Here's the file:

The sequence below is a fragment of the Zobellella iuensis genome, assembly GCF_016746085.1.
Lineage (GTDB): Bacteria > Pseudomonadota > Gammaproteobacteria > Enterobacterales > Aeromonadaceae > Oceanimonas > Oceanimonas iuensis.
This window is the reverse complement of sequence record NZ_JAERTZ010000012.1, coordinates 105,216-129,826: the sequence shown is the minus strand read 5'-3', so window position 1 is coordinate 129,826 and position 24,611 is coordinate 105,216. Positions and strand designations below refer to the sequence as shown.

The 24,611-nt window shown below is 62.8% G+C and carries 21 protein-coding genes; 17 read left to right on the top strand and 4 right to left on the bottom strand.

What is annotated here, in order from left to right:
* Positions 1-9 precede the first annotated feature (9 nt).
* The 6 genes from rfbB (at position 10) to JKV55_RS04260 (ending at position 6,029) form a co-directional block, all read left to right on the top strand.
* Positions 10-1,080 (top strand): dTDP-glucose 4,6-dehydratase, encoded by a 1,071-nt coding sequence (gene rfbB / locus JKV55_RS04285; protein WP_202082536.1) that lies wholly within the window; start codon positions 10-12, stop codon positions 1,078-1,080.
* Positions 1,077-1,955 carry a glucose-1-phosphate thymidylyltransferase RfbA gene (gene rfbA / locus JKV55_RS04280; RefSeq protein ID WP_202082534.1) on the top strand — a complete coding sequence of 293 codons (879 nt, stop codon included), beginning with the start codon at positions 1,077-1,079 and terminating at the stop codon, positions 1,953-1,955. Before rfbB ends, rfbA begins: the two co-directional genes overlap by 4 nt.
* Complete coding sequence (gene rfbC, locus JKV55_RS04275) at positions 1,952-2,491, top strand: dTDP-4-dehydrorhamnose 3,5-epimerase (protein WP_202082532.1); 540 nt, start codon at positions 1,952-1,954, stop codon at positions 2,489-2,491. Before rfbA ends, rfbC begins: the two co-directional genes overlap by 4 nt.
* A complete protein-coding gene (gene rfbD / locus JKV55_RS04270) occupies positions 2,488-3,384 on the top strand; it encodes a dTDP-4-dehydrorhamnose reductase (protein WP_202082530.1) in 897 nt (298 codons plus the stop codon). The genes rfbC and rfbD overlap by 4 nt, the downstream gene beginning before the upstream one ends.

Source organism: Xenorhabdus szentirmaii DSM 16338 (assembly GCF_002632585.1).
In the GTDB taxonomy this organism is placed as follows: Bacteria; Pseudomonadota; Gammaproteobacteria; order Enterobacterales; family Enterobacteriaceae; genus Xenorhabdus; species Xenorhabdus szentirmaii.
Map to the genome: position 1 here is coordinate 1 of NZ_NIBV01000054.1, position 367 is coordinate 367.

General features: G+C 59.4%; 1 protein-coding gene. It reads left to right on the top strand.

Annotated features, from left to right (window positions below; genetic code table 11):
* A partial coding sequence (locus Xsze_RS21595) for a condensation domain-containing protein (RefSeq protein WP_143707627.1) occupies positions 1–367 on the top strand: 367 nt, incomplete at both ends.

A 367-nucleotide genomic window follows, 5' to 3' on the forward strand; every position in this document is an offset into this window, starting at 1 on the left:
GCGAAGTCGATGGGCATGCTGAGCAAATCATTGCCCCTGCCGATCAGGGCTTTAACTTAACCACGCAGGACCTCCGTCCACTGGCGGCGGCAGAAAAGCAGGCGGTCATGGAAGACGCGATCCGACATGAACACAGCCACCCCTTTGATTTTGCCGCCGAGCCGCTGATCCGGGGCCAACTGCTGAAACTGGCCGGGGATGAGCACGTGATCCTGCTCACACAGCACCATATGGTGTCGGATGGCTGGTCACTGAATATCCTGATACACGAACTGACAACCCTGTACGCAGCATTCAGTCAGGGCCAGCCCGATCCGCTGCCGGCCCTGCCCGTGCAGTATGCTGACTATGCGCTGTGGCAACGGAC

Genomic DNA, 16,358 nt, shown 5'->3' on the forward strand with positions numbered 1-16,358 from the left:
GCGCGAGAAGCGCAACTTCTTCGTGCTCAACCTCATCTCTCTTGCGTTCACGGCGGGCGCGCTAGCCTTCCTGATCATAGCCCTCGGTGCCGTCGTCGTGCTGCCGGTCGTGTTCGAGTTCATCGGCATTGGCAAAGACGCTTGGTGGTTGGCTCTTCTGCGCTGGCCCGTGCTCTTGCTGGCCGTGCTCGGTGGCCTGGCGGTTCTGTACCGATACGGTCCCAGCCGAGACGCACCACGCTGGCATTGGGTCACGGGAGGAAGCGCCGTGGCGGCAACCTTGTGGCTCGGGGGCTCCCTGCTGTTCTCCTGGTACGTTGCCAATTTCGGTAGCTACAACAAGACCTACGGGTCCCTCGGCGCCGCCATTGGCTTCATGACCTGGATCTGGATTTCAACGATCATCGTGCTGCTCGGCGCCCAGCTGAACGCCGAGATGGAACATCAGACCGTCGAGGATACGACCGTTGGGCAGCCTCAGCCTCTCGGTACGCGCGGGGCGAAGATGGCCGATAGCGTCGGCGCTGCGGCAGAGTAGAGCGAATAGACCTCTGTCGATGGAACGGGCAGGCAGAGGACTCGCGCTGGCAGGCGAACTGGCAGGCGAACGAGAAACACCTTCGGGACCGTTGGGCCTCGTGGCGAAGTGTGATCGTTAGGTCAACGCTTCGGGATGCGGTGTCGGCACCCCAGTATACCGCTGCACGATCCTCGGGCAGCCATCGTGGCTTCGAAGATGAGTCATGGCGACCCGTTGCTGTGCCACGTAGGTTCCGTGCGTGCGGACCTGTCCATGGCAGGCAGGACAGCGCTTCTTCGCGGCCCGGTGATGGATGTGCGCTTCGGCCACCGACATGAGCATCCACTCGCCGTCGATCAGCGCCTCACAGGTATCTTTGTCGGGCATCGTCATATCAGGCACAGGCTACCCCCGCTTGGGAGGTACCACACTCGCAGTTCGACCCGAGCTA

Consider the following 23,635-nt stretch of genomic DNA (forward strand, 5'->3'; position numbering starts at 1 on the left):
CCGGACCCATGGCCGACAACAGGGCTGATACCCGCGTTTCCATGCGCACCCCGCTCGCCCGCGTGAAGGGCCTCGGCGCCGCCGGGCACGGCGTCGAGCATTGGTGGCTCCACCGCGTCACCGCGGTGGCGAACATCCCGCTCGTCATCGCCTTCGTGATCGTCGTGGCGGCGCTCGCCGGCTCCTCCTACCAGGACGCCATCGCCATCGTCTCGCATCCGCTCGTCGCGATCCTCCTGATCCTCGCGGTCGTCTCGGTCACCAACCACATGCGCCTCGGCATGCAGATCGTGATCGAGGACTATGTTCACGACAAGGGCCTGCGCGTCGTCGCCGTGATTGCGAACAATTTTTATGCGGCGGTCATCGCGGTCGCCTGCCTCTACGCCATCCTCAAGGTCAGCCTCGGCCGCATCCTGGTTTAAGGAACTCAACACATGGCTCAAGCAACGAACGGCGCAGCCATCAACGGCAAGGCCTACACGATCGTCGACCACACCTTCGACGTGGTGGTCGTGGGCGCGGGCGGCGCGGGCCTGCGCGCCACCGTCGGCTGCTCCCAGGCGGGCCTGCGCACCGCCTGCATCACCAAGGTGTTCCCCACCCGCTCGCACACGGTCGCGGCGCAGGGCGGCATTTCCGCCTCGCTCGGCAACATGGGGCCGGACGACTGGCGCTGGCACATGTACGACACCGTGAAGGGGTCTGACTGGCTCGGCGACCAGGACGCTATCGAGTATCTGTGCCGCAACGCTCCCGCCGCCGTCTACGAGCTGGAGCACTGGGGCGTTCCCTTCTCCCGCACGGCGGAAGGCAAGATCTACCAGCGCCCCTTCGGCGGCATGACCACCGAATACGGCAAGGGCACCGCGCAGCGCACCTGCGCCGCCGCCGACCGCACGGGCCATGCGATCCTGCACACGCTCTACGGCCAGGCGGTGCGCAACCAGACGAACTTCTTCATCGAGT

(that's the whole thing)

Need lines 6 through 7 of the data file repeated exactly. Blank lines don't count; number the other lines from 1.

* Positions 1-9 precede the first annotated feature (9 nt).
* The 6 genes from rfbB (at position 10) to JKV55_RS04260 (ending at position 6,029) form a co-directional block, all read left to right on the top strand.